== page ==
Project Abstract: The COVID-19 crisis has perpetuated and accentuated two equity issues: the first is the disparity in access to learning opportunities, particularly in STEM and computational science (STEM+C), that youth from low-income households have compared to their more affluent peers. The second is a family’s ability to easily access healthy and nutritious food. Our work directly addresses both these critical needs in our partner communities by engaging low-income youth along with their families in hydroponics, engineering design, and physical computing by building mini Do-It-Yourself (DIY) greenhouses to grow healthy produce. Most urban youth have little knowledge of where their food comes from and have few opportunities to learn how to grow healthy produce themselves, impeding their access to produce and thus healthy eating. This underexposure to the potentials of urban farming means that urban youth also have few opportunities to recognize that in learning to grow food they are also learning many skills that can lead to a career in a STEM field (Aschbacher & Roth, 2010). Further, this also impacts eating habits of youth in that researchers have found that youth who are engaged in growing their own food improve not just their own nutritional habits, but also their entire family’s. With this year-long project we aim to develop capacity and knowledge amongst families to grow and access healthy food, which is of critical concern for the society in the area of public health, and in line with the mission of the SIGECS program.
Julia DeVoy, Counseling, Developmental, and Educational Psychology Department, Lynch School of Education and Human Development;
Brian Smith, Teaching, Curriculum, and Society Department, Lynch School of Education and Human Development;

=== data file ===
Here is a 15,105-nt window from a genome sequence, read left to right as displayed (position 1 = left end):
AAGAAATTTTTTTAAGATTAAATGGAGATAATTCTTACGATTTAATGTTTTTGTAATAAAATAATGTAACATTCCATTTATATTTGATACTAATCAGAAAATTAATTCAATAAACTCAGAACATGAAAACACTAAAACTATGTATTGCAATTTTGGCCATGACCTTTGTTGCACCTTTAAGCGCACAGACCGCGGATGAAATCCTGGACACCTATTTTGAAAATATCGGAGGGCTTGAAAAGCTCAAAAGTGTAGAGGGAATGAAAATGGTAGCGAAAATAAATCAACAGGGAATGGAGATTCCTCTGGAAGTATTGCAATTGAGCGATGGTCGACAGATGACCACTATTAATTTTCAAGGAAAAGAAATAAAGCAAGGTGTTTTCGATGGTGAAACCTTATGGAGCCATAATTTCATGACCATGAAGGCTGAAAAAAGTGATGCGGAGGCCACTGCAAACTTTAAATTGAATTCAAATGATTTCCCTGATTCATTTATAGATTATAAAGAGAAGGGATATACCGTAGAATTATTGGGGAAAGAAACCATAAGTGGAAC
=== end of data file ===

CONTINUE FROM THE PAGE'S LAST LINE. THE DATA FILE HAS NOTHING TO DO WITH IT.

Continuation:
Martin Scanlan, Educational Leadership & Higher Education Department, Lynch School of Education and Human Development;
Mark Cooper, Art, Art History, and Film Department, Morrissey College of Arts and Sciences
Project Abstract: Most individuals are unaware that post-consumer textile pollution is a serious public health hazard and an issue of tremendous environmental racism that disproportionately affects communities in the Global South, those with lower socioeconomic status, and quite often communities of color. Every year, people in the U.S. generate more than 36 billion pounds of textile waste, of which 66% is sent directly into landfills, 19% is incinerated, and only 15% is recycled. Among the small amount “recycled,” more than 30% is shipped overseas, where it ends-up simply degrading in open-air dumps there instead. Decomposing textiles produce greenhouse gases and leachates that pollute groundwater, harm respiratory health and degrade environmental contexts for all living species. Despite the scale of the problem, public awareness of textile waste as a health, environmental racism and social justice issue remains low. In support of Boston College and Schiller Institute values, our project aims to address and amplify this critical challenge of textile waste, as an issue of environmental injustice, environmental racism, and risk to human health. The project work involves research collaboration across fields of engineering and design, computational learning, art and art advocacy, applied developmental psychology, social justice education, public health, and environmental studies.